1343 a οὗ δὲ ἕνεκα ἕκαστον ἔστι καὶ γέγονε, καὶ ἡ οὐσία αὐτοῦ τυγχάνει αὕτη οὖσα.
15Ὥστε δῆλον ὅτι πρότερον γενέσει ἡ οἰκονομικὴ πολιτικῆς ἐστι. καὶ γὰρ τὸ ἔργον. μόριον γὰρ οἰκία πόλεώς ἐστιν.
Σκεπτέον οὖν περὶ τῆς οἰκονομικῆς, καὶ τί τὸ ἔργον αὐτῆς.
II. Μέρη δὲ οἰκίας ἄνθρωπός τε καὶ κτῆσις ἐστίν. ἐπεὶ δὲ πρῶτον ἐν τοῖς ἐλαχίστοις ἡ φύσις 20ἑκάστου θεωρεῖται, καὶ περὶ οἰκίας ἂν ὁμοίως ἔχοι· ᾥστε καθ᾿ Ἡσίοδον δέοι ἂν ὑπάρχειν
οἶκον μὲν πρώτιστα γυναῖκά τε [βοῦν τ᾿ ἀροτῆρα].1
τὸ μὲν γὰρ τῆς τροφῆς πρῶτον, τὸ δὲ τῶν ἐλευθέρων. ὥστε δέοι ἂν τὰ περὶ τὴν τῆς γυναικὸς ὁμιλίαν οἰκονομήσασθαι καλῶς· τοῦτο δέ ἐστι τὸ 25ποίαν2 τινὰ δεῖ ταύτην εἶναι παρασκευάσαι.
Κτήσεως δὲ πρώτη ἐπιμέλεια ἡ κατὰ φύσιν·2 κατὰ φύσιν δὲ γεωργικὴ προτέρα, καὶ δεύτεραι ὅσαι ἀπὸ τῆς γῆς, οἷον μεταλλευτικὴ καὶ εἴ τις ἄλλη τοιαύτη. ἡ δὲ γεωργικὴ μάλιστα ὅτι δικαία· οὐ γὰρ ἀπ᾿ ἀνθρώπων, οὔθ᾿ ἑκόντων, ὥσπερ 30καπηλεία καὶ αἱ μισθαρνικαί, οὔτ᾿ ἀκόντων, ὥσπερ αἱ πολεμικαί. ἔτι δὲ καὶ τῶν κατὰ φύσιν· φύσει
it is with such a life in view that the association is originally formed; and the object for which a thing exists and has come into being is in fact the very essence of that particular thing.
From this definition of a Nation, it is evident that the art of Housecraft is older than that of Statecraft, since the Household, which it creates, is older; being a component part of the Nation created by Statecraft.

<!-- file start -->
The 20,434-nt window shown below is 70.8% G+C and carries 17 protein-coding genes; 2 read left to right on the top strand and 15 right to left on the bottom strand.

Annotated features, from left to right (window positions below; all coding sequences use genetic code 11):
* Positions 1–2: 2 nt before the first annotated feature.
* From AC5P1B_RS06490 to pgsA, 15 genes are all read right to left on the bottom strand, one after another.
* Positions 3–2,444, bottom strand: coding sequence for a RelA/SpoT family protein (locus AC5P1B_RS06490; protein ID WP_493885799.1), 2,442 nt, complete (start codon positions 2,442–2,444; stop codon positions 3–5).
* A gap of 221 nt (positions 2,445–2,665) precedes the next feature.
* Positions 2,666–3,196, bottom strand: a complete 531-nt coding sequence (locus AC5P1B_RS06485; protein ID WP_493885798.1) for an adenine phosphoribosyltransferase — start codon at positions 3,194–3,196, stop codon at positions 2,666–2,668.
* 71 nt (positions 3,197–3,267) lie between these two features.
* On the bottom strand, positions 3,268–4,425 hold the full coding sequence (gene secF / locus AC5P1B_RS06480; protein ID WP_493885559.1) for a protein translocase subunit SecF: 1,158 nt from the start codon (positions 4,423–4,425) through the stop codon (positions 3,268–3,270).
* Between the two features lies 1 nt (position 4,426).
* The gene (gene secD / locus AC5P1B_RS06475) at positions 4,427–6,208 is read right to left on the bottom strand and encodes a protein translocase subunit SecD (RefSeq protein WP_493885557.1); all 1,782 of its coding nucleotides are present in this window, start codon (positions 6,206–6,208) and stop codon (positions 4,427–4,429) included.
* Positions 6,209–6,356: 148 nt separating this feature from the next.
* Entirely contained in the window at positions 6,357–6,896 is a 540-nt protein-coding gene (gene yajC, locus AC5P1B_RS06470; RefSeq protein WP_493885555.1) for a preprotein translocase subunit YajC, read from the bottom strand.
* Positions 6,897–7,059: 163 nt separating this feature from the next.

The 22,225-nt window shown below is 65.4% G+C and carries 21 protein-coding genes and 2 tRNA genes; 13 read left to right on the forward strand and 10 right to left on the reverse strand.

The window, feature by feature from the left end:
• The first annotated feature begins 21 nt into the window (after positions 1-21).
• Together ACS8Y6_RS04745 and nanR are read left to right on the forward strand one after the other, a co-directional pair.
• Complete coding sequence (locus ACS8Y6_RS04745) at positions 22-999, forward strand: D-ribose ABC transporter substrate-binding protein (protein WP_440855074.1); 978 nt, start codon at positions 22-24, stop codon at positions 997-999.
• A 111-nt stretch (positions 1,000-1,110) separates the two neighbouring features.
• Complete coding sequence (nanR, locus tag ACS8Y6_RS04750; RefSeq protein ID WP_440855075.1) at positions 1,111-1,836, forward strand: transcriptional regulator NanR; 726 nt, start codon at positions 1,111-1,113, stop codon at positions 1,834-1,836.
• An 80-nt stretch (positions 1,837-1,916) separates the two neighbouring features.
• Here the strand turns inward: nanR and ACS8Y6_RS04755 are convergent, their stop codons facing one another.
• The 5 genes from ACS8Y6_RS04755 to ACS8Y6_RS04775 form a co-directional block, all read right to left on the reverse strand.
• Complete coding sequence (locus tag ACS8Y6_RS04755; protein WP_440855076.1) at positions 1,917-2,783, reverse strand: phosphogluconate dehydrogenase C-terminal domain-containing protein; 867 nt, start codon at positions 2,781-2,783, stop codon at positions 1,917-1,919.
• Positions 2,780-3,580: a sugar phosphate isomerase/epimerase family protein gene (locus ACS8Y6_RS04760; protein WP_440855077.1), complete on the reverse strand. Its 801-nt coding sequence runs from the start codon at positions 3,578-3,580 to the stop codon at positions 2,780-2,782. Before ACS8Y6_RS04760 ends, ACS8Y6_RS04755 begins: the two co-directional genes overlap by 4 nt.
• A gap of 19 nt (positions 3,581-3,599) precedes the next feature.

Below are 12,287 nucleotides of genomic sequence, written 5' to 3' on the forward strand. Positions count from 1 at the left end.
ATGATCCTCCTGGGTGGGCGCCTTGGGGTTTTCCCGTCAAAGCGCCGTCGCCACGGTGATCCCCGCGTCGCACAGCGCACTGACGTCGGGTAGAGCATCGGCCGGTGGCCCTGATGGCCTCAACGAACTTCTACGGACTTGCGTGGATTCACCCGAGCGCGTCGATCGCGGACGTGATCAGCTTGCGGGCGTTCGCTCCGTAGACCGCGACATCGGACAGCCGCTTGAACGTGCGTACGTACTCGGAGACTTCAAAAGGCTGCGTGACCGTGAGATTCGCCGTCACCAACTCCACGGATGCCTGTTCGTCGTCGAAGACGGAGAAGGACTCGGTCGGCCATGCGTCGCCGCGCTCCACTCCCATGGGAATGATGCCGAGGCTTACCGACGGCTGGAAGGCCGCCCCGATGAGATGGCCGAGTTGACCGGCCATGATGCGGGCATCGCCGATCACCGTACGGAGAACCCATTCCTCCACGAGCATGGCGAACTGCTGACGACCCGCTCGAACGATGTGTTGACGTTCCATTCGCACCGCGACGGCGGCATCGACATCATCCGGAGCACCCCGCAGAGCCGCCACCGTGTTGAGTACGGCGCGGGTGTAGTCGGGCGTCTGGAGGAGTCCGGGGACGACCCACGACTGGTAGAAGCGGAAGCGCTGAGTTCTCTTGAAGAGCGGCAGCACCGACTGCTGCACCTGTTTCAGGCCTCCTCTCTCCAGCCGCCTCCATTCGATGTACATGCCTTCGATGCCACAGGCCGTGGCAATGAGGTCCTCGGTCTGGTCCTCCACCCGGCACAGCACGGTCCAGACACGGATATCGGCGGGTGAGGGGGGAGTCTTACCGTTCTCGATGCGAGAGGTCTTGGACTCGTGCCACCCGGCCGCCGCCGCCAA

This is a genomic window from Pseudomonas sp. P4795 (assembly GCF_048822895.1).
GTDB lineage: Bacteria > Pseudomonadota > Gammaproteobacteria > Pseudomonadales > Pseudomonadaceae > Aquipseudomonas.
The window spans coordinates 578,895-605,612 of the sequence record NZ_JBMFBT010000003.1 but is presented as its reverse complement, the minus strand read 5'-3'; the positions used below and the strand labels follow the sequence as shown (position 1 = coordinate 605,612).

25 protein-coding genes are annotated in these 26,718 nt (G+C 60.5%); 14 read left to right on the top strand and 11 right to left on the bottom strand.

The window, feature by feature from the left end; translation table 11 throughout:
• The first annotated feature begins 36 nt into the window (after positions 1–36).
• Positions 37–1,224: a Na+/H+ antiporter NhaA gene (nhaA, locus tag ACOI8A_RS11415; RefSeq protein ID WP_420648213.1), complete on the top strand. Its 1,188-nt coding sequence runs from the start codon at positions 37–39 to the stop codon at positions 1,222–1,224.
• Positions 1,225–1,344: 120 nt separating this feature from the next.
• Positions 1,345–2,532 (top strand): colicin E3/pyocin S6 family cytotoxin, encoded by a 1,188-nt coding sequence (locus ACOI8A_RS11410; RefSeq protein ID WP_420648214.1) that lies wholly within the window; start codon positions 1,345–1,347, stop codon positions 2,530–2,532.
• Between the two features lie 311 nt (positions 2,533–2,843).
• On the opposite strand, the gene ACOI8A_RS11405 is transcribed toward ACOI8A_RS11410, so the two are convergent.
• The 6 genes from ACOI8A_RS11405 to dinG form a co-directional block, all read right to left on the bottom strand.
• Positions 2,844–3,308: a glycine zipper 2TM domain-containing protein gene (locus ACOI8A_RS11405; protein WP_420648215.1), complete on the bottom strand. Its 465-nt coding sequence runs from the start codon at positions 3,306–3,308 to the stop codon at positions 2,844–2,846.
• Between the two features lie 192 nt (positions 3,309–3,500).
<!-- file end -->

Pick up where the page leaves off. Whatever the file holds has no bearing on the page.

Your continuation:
Accordingly we must consider the nature of Housecraft, and what the Household, which it creates, actually is.
II. The component parts of a household are (1) human beings, and (2) goods and chattels. And as households are no exception to the rule that the nature of a thing is first studied in its barest and simplest form, we will follow Hesiod and begin by postulating
Homestead first, and a woman; a plough-ox hardy to furrow.
For the steading takes precedence among our physical necessities, and the woman among our free associates. It is, therefore, one of the tasks of Homecraft to set in order the relation between man and woman; in other words, to see that it is what it ought to be.
Of occupations attendant on our goods and chattels,2 those come first which are natural. Among these precedence is given to the one which cultivates the land; those like mining, which extract wealth from it, take the second place. Agriculture is the most honest of all such occupations; seeing that the wealth it brings is not derived from other men. Herein it is distinguished from trade and the wage-earning employments, which acquire wealth from others by their consent; and from war, which wrings it from them perforce. It is also a natural occupation;